The benefit of EVF is of course real time WYSIWYG. What you see when you make camera adjustments is what you get into image file. E-M1 has all the goodies of E-M5 and E-P5 in this respect but it has also a few new features. Besides Highlight&Shadow curve control by dials, you have now similar ability to control hue and saturation as Color Creator in your image in real time. You can even combine these and save your settings as a personal favorite, kind of make your own art filters.
Fn2 button is Multi Function button as default. Behind it are these four functions.Magnify magnifies viewfinder with preset amount. Image aspect has five setting 4:3, 3:2, 16:9, 1:1 and 3:4. The image in EVF is cropped with black accordingly.
Highlight&Shadow has been there since E-M5. You can modify gamma curve with Dial1 (highlight) and Dial2 (shadow). The image in EVF is affected accordingly. (Sorry about this dull graphics...)
Somewhat dull example again, but starting from upper left corner we have a brown surface in front of camera and Color Creator at neutral starting position. Dial1 is for hue (color) and Dial2 for saturation (vivid). Shifting color into green direction turn image greener while keeping saturation at neutral line (right upper corner). Images in lower row show what happens with mimum and maximum saturation.
The other new feature is HDR preview. E-M1 has in-camera HDR creation like many other cameras. No other camera can show how your image will look like before you shoot your HDR image. It needs menu option "Expand LV Dyn. Range" to be ON.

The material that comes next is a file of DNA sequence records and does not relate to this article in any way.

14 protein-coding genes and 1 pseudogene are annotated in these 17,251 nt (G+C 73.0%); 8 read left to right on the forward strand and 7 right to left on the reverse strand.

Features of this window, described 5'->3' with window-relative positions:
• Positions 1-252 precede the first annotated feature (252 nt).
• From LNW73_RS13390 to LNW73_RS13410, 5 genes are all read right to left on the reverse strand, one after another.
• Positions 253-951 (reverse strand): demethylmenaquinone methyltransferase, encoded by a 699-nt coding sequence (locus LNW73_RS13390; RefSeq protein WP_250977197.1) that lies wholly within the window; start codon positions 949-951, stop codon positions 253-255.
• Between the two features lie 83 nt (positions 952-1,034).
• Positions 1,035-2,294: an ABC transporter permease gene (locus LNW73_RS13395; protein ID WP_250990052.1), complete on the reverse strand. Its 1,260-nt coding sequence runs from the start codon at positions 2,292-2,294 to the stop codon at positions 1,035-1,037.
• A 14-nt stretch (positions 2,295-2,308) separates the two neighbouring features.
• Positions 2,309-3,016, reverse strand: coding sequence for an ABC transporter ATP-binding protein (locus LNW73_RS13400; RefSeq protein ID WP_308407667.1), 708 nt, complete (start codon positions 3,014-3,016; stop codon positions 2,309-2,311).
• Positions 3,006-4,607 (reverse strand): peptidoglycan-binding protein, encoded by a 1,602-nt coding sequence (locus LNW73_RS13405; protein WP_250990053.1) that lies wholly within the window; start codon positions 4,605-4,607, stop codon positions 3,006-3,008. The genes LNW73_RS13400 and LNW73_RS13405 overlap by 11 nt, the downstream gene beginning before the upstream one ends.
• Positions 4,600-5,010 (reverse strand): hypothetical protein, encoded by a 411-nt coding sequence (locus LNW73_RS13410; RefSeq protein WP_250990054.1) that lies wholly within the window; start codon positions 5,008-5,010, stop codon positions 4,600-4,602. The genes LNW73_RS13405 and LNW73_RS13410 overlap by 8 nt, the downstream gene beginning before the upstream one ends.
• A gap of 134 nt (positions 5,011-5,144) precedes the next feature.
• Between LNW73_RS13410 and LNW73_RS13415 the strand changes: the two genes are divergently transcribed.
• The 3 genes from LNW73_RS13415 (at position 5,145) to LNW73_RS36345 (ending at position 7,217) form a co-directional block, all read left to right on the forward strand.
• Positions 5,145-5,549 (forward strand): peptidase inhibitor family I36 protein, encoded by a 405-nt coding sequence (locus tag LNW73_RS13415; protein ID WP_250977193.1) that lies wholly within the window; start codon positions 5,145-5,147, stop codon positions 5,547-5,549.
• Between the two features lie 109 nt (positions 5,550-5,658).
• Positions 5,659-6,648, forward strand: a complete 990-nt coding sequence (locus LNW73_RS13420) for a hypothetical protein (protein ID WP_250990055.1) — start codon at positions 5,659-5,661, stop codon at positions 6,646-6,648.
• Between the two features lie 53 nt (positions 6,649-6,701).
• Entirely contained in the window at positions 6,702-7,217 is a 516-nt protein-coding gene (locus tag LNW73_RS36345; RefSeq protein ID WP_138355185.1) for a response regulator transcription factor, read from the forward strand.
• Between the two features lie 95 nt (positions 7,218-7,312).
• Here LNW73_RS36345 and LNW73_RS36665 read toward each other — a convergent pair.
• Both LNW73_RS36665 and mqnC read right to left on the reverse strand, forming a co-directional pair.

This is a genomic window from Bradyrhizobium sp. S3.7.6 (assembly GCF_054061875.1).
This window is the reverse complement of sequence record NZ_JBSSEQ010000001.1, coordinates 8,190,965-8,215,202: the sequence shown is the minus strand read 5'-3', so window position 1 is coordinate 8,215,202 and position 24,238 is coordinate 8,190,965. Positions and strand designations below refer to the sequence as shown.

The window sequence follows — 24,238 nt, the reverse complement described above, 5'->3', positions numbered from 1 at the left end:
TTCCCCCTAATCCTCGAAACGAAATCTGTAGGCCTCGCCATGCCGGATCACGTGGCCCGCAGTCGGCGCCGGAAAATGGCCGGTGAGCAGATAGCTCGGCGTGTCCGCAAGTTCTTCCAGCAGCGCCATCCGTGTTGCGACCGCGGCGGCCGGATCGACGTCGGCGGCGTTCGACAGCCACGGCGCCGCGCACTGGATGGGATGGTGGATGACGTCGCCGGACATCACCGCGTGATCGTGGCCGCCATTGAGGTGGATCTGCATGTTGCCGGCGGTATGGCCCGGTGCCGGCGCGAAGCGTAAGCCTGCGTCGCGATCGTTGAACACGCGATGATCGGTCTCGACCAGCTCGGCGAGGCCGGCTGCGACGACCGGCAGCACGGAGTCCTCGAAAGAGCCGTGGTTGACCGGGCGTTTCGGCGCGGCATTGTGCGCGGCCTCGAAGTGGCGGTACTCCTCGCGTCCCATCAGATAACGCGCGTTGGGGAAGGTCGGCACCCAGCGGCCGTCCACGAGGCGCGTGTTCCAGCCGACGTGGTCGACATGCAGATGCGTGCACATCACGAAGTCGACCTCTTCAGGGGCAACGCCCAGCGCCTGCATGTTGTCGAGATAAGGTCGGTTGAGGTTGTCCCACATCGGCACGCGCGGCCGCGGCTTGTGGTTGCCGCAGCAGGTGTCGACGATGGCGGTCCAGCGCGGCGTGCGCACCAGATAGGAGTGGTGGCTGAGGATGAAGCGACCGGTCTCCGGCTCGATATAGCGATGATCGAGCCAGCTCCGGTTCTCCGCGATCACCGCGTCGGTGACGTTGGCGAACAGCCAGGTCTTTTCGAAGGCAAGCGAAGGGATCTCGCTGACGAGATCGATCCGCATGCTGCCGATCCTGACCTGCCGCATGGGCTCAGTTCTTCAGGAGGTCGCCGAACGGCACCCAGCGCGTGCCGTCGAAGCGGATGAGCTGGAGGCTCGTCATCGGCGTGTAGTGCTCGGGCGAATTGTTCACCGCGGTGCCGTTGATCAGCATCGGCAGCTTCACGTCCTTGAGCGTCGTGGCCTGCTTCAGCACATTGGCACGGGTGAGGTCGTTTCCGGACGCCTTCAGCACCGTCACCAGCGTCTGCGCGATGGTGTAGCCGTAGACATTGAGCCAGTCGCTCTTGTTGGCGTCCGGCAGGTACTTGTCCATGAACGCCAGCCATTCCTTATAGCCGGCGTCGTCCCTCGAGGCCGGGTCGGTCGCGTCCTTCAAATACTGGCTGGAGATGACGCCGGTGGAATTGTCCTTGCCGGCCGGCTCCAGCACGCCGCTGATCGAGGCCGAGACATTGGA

HDR 2 gives an overprocessed look to the image while HDR 1 is quite usable. There only is no control on process. Sometimes it overexposes highlights. Both HDR modes shoot automatically four images at 9 fps. The image type saved is what has been chosen to be saved generally: JPEG, RAW or both.
4. Olympus´ most reliable ever camera
This is what Olympus claims. We only have to wait a few months to see how it looks against user experiences.
E-M1 has magnesium body and I expect they have paid attention to the weight of long fast lenses like ZD 300mm/2.8 in construction. E-M1 is also splash, dust and freezeproof. According to Olympus the sealings are better than in any Olympus camera so far (including E-5) and E-M1 stands up to or surpasses the best among other brands.
There are stories about Olympus E-5 being dipped into water (under surface) and still working when raised up. Maybe, maybe not... Anyway, an ”average” rain should not be too much for E-M1. Freeze proofness means that E-M1 has now -10C as the lowest operating temperature. Usually camera specifications state 0C as the lowest. I have been shooting at -30C with cameras having 0C as the lowest allowed temperature. Well, it all depends... Sometimes everything goes well in the extreme conditions and then the hell breaks loose after a minor bump.